You're Not Alone

Theatre, Drama
4 out of 5 stars
You're Not Alone 2017 Malthouse Theatre production still from Soho Theatre on Jan 28 2015 feat Kim Noble photographer credit Geraint Lewis
Photograph: Geraint Lewis Kim Noble in You're Not Alone

There’s something intrinsically confronting about theatre: you enter a space where the performer is right near you, where anything could happen. It’s intimate, but a kind of forced intimacy where your only protection is the separation of lights on a stage and darkness in an auditorium. You can never really be sure how it will play out, though. You can never be sure whether or not the spotlight will be turned on you. Kim Noble’s 2014 play You’re Not Alone does turn the spotlight on the audience, in deep and disturbing ways, but the UK performer gives himself up as a sacrificial lamb as well – not to mention the lambs he’s met along the way.

Noble’s theme and subject is the internet, or more broadly the ways in which we communicate in the internet age. The show opens with random searches and anonymous chatroom snippets. Noble mentions his neighbour and an ex-girlfriend, and shows footage or photos of them. It becomes obvious that his ignoble life will supply the raw material of his theatrical endeavour, whether the people involved give their consent or not. Whether any of this represents Noble’s actual life, or the lives of the people who appear (seemingly unwittingly) in the show, is up to us to guess, or suppose. Or intuit.

The artist’s avuncular disposition often seems like a devil’s mask. He picks a random supermarket employee named Keith as a kind of beacon or symbol of decent humanity, and then pursues the man on foot to his house, in an encounter that approaches unadulterated awkwardness. He forms what seem like genuine online relationships with men who think he is a young woman named Sarah, and undergoes unsavoury physical transformations to convince them of his sexual complicity. It’s ludicrous: raw chicken formed into a paltry simulation of female genitalia, targeted shaving, expert tucking.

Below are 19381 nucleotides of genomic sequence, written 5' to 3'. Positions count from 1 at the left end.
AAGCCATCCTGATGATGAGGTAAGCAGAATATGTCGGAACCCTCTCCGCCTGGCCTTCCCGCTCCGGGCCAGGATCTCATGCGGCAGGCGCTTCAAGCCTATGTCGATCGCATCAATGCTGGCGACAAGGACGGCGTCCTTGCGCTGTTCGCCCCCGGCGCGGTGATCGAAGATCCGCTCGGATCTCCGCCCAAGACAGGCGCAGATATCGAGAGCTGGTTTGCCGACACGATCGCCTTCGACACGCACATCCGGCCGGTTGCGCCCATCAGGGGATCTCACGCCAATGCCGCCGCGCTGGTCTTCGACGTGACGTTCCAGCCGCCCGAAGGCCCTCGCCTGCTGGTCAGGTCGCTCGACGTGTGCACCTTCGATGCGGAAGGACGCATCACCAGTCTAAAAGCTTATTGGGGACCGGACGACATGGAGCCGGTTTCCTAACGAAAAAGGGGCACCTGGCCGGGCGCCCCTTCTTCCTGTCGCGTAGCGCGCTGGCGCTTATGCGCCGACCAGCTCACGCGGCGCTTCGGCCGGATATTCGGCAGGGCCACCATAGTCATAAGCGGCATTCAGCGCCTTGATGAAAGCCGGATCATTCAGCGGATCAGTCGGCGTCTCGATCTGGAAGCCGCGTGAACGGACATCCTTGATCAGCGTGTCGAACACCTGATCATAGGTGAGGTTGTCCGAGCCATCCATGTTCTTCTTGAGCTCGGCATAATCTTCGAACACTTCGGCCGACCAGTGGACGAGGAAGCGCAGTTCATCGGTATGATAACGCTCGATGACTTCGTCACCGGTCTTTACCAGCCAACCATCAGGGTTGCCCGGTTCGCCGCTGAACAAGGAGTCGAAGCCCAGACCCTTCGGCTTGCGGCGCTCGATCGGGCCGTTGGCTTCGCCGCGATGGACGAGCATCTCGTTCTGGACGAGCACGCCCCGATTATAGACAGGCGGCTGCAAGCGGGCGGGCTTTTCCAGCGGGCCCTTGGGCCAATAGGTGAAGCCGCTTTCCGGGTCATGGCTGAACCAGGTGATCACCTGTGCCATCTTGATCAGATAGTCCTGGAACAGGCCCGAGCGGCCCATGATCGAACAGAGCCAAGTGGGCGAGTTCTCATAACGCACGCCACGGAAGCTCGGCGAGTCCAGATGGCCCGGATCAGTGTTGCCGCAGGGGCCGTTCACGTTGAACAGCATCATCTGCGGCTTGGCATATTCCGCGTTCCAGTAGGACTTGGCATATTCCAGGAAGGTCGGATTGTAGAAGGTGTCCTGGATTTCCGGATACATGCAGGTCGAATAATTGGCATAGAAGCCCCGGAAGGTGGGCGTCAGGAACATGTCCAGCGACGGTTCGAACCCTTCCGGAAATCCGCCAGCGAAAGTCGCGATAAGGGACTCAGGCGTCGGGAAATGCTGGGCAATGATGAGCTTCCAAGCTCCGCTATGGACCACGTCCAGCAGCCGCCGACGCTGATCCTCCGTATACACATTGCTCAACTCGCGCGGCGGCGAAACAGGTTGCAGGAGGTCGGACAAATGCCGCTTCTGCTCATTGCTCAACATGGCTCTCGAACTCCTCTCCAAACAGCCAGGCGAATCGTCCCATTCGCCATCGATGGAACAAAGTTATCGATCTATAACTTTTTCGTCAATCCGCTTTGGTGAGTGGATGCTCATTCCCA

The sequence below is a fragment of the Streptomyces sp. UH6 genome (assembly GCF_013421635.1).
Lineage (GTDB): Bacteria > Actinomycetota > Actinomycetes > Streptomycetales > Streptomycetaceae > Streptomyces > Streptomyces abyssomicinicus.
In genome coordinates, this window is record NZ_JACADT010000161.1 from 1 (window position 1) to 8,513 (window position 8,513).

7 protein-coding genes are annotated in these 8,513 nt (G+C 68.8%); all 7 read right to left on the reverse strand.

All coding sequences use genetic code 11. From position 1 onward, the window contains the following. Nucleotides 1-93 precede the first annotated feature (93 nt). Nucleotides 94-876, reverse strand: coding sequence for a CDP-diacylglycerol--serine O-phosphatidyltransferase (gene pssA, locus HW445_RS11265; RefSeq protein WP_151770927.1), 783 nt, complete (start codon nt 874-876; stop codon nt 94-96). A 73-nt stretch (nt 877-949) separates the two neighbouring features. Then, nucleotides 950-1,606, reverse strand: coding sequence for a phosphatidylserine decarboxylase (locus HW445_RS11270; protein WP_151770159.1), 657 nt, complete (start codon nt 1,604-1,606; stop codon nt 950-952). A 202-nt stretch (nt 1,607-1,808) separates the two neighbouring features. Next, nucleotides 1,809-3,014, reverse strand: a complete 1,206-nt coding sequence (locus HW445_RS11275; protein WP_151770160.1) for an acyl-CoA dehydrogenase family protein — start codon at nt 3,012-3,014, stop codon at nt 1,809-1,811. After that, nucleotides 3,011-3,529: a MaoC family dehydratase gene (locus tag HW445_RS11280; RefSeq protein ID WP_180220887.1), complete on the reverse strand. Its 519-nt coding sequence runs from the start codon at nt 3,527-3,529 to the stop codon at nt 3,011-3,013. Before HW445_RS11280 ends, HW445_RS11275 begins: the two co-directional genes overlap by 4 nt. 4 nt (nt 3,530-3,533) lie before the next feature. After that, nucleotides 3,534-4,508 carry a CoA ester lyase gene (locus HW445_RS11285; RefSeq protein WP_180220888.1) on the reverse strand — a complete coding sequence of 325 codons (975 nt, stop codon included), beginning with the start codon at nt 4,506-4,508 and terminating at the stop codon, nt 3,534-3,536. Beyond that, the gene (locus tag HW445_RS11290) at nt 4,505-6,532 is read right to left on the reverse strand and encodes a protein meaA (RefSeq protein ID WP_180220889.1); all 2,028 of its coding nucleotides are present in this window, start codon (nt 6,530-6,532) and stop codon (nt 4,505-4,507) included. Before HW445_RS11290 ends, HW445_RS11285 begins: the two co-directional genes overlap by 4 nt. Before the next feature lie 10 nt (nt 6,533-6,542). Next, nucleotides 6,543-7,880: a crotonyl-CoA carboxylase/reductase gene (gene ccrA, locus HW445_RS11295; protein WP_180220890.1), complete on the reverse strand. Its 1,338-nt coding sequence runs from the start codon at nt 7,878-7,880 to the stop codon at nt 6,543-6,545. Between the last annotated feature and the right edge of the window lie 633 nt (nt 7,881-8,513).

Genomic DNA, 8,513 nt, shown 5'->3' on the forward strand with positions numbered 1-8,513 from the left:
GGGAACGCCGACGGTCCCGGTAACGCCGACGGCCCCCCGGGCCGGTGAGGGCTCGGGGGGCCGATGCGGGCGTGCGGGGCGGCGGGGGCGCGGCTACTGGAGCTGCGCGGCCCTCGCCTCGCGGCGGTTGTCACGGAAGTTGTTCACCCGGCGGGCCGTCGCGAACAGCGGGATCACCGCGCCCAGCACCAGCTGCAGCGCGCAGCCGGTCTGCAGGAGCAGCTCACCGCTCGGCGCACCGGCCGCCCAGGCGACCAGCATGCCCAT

It sounds like mockery, but in practise it’s quite the opposite: so delicately conceived, so alive to contemporary notions of the body and its complex relationship to identity, this is theatre that stares social delicacy down. If it seems morally dubious at times, it’s in the service of something important. The profound loneliness of the digital world is shown not as a symptom of the internet or social media but an extension of the loneliness at the heart of the human condition.

This becomes most apparent when Noble introduces us late in the piece to his ageing father, through recordings he’s taken in his father’s house and the hospital in which he dies. The tone shifts instantly, and all possibility of mockery or cynicism falls away. Noble’s father is so beautifully human and vulnerable, locked in an increasing mental confusion and physical deterioration, that the play’s theme takes on a heartbreaking resonance. It also sharpens the question of consent that has haunted the play from its opening moments.

That separation that keeps theatre safe begins to break down; literally, at first – as Noble enlists audience members as stagehands, passes around glasses of wine, and climbs his way over us – but also metaphorically, as we become ethically implicated in what we’ve been watching. Laughter in You’re Not Alone is a morally dubious act in many ways: without knowing if the people shown in the videos have agreed to appear, we are revealing our own indifference to the privacy of others. When he divulges audience members’ personal contact details, garnered from booking information, it comes across as a just retribution for our carelessness.

Melbourne audiences usually get to see two types of theatre out of the UK: slick, overproduced and soulless fare like the recent 1984, or small-scale, seriously personal and emotionally complex work like The Worst of Scottee. You’re Not Alone falls very much into the latter category, disturbing and hilarious, smart and rewarding. It’s exactly the kind of confrontation local audiences should embrace.

By: Tim Byrne

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